The frozen business empire of Pinkberry was always about control.
Dating back to Pinkberry’s first shop in West Hollywood in 2005, no detail was too small for the company’s suave, visionary co-founder, Young Lee: flooring of tiny pebbles, meant to suggest the feel of the beach. Lively music set at a precise volume — a hint of an old-timey ice cream truck.
Today, Pinkberry has more than 170 stores in more than a dozen countries and has achieved corporate nirvana by securing a niche in the collective consciousness. Many began calling it “Crackberry,” and Lee’s rewards were clear. He drove a Porsche, smoked high-end cigarillos and lived in a 3,000-square-foot home in Malibu, his walk-in-closet, according to one press account, stuffed with Hermes suits.
On Tuesday, police alleged that Lee chased down a transient on the roadside last year and beat him with a tire iron. Lee, 47, was charged with one felony count of assault with a deadly weapon, with a special allegation that the assault caused great bodily injury. According to police, the victim, who was not identified, was left with a broken arm, a cut on the head and other injuries.
Reached on his cellphone, Lee called some of the allegations “false” but said he had been instructed by his attorneys not to talk. “I apologize sincerely,” he said. “I’m not trying to hide anything from you.”
Pinkberry declined to respond to detailed questions. The company said that it “ended Mr. Lee’s involvement” in 2010 and that he is now a “passive, inconsequential shareholder” with “no influence or input into the company in any way.”
According to the Los Angeles Police Department, Lee was driving a rented Range Rover on the 101 Freeway in June 2011, with an acquaintance in the passenger seat. When he got off the freeway at Vermont Avenue in East Hollywood, he spotted a transient who had been asking passing drivers for money.
The man was changing into a sweat shirt, revealing a sexually explicit tattoo, and Lee seemed to have viewed the tattoo as a suggestion of disrespect, a police official said. Lee rolled down his window and apparently got into an argument with the man, then parked on Vermont and left his car to confront him.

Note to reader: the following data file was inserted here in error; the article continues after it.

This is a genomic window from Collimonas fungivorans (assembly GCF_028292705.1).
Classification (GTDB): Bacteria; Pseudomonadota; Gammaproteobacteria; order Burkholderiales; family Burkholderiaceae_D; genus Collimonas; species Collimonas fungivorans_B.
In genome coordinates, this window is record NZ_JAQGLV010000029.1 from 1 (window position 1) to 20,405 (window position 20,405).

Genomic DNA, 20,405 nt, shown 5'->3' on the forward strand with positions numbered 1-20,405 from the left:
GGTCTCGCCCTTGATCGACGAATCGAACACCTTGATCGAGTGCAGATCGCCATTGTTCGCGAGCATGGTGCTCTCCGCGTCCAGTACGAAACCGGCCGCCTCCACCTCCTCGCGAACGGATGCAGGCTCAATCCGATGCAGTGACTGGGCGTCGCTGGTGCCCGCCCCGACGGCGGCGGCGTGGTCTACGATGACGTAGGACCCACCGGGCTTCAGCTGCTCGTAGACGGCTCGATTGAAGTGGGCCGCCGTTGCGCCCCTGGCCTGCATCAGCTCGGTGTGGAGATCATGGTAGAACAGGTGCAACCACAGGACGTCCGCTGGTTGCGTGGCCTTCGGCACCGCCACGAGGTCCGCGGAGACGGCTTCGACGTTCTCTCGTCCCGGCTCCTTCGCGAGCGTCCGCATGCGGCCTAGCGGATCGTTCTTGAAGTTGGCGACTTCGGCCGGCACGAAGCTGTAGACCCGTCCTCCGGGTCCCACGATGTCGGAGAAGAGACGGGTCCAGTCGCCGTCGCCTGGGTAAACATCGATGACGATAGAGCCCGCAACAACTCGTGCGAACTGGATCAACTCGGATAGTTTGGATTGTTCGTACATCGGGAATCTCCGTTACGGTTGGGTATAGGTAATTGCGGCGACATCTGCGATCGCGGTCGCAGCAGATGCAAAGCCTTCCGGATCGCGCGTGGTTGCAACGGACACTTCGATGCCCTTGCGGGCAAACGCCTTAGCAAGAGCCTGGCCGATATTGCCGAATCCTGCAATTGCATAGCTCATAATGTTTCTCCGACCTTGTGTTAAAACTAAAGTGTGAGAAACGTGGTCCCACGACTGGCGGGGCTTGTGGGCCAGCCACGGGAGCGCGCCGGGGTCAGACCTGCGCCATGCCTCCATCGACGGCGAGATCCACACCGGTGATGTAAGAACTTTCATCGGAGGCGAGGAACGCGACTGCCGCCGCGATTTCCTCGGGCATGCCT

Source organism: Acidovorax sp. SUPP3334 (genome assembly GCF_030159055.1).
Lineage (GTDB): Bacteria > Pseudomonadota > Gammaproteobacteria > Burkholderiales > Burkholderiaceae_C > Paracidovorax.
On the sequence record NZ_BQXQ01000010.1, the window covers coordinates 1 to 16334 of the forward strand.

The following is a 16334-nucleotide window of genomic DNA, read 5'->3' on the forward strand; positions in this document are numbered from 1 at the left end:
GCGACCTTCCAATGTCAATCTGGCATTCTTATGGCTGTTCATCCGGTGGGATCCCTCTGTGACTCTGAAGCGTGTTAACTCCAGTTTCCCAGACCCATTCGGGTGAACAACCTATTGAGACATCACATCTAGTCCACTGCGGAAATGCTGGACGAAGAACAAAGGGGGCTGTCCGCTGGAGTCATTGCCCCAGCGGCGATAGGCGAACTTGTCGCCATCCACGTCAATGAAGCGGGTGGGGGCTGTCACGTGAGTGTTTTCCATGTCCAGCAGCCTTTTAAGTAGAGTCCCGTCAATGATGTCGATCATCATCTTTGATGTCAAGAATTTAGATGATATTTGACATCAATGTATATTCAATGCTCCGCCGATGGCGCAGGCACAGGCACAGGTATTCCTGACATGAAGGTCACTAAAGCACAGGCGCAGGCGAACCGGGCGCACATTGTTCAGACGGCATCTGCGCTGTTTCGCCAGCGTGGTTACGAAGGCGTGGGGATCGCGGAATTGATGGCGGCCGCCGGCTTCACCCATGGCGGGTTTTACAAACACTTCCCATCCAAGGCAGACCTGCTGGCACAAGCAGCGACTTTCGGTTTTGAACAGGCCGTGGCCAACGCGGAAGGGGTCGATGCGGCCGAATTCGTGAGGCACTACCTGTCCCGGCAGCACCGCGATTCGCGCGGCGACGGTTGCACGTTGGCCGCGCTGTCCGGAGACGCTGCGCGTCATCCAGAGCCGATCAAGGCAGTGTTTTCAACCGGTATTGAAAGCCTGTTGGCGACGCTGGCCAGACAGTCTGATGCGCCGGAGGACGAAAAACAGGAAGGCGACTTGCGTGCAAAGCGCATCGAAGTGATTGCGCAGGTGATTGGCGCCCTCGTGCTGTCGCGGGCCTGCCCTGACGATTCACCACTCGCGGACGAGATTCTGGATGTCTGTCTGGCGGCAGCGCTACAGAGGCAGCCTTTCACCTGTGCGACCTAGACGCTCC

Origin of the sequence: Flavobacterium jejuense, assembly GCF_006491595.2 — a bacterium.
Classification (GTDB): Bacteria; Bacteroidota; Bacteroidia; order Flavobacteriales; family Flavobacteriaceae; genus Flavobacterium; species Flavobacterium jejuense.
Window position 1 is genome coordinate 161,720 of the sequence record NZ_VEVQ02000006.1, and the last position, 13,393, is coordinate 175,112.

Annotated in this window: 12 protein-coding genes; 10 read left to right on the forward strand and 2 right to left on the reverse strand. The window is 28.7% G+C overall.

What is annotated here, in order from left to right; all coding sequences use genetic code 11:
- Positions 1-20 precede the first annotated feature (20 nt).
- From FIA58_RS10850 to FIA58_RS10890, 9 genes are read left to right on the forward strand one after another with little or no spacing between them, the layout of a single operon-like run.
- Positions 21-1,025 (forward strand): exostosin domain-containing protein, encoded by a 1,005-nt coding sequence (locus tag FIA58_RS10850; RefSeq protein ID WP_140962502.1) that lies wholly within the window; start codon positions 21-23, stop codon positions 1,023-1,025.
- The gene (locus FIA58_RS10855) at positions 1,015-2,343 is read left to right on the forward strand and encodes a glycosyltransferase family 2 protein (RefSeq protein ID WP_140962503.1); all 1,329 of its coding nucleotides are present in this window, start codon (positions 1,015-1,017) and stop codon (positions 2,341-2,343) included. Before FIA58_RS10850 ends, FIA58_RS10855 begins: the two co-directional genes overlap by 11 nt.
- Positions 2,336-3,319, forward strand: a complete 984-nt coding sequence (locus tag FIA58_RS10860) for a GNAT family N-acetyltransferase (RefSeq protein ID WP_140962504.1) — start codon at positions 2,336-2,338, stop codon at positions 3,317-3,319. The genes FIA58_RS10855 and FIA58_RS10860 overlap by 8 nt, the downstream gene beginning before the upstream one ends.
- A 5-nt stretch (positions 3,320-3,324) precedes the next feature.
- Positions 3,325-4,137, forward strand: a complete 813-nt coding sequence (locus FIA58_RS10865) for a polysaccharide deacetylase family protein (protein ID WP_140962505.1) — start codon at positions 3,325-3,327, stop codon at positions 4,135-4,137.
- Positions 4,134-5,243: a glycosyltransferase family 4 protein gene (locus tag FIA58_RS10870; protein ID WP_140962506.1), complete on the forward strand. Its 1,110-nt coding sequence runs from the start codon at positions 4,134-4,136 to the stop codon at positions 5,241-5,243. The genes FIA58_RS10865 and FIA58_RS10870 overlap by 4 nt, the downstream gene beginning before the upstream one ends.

Lee demanded, officials said, that the man kneel and apologize, and the man consented. But Lee attacked him anyway, chasing him down, kicking him and “beating him down” with a tire iron, said LAPD Lt. Paul Vernon, commanding officer of the Central Detective Division.
A witness called 911 and gave authorities the license plate number of the car Lee was driving. Investigators later recovered the tire iron through the rental car agency. While detectives worked the case, Lee traveled overseas, spending some of his time in South Korea, authorities said.
Lee was taken into custody at Los Angeles International Airport on Monday night by the LAX Fugitive Task Force, which includes LAPD officers and FBI agents. Lee said he had flown in from London.
Lee’s attorney, Philip Kent Cohen, accused authorities of attempting to try Lee in the press. Cohen said the officials’ version of the incident is wrong — that there were six people in the Range Rover, not two, and that the transient “made explicit threats as if he had a weapon, which he may have had.”
“As the evidence comes out, the reality will be much different than has been presented,” Cohen said. “All of the people in the car felt at risk and felt threatened.”
Lee has been released from jail on $60,000 bond.
Many of those who had squared off with Lee in business struggled to reconcile the LAPD’s version of events with the man they knew.
But those closest to Lee — and his Pinkberry co-founder and ex-wife, Shelly Hwang — knew what the public did not. For years, according to court documents, interviews and law enforcement officials, Lee had struggled with drug use. And some alleged he was quick to make threats.
In 2001, he was charged with felony possession of cocaine and two misdemeanor counts of battery of a spouse — a woman who was not Hwang — and carrying a loaded firearm. According to court records, he pleaded no contest to some of the charges and was sentenced to two days in jail and three years’ probation.
Court records indicate that Lee was then sober for a number of years. It was a critical era for Pinkberry, culminating in a $27.5-million investment from a venture capital firm co-founded by Starbucks Corp. Chairman Howard Schultz — which some credit with fueling Pinkberry’s striking expansion around the globe.
Lee relapsed in 2009, according to a court declaration filed by a man who described himself as a “former friend.” The man asked for a restraining order against Lee in 2010, alleging that Lee had an “extreme violent temper,” had a gun collection and once swung a knife at him.
By that point, Lee was married to Hwang. The friend said in a sworn statement that Hwang had come to him asking for advice about Lee’s drug relapse, and that they had staged an unsuccessful “intervention” with a professional.
When Hwang filed for divorce, the man said that Lee appeared to blame him.
The man alleged that Lee showed up unannounced at his home and threatened him in Korean: “Be careful.” A judge declined to issue a restraining order, citing insufficient evidence.
John Bae, the owner of a competitor called Kiwiberri, also sought a restraining order against Lee five years ago, alleging that Lee “threatened to kill me, to come to my home and do so.” Lee denied the allegations, portraying Bae as disgruntled, largely because Lee had accused him of opening a copycat business. A judge denied the petition.
Los Angeles Times staff writer Robert Faturechi contributed to this report.